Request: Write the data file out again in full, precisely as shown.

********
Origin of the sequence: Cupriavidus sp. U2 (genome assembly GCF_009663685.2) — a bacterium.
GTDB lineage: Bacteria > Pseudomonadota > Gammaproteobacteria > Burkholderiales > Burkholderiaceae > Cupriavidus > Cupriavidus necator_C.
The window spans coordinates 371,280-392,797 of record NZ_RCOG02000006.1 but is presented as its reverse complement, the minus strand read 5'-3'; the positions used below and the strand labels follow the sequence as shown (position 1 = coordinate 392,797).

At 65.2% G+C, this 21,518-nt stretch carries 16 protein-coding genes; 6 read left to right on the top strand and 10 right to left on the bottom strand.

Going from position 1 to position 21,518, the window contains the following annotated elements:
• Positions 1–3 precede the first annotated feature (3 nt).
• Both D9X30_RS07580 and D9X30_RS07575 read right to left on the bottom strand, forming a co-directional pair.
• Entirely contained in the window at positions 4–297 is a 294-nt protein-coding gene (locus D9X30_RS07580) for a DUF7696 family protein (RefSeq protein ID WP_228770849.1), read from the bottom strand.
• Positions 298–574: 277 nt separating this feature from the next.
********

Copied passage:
Origin of the sequence: Cupriavidus sp. U2 (genome assembly GCF_009663685.2) — a bacterium.
GTDB lineage: Bacteria > Pseudomonadota > Gammaproteobacteria > Burkholderiales > Burkholderiaceae > Cupriavidus > Cupriavidus necator_C.
The window spans coordinates 371,280-392,797 of record NZ_RCOG02000006.1 but is presented as its reverse complement, the minus strand read 5'-3'; the positions used below and the strand labels follow the sequence as shown (position 1 = coordinate 392,797).

At 65.2% G+C, this 21,518-nt stretch carries 16 protein-coding genes; 6 read left to right on the top strand and 10 right to left on the bottom strand.

Going from position 1 to position 21,518, the window contains the following annotated elements:
• Positions 1–3 precede the first annotated feature (3 nt).
• Both D9X30_RS07580 and D9X30_RS07575 read right to left on the bottom strand, forming a co-directional pair.
• Entirely contained in the window at positions 4–297 is a 294-nt protein-coding gene (locus D9X30_RS07580) for a DUF7696 family protein (RefSeq protein ID WP_228770849.1), read from the bottom strand.
• Positions 298–574: 277 nt separating this feature from the next.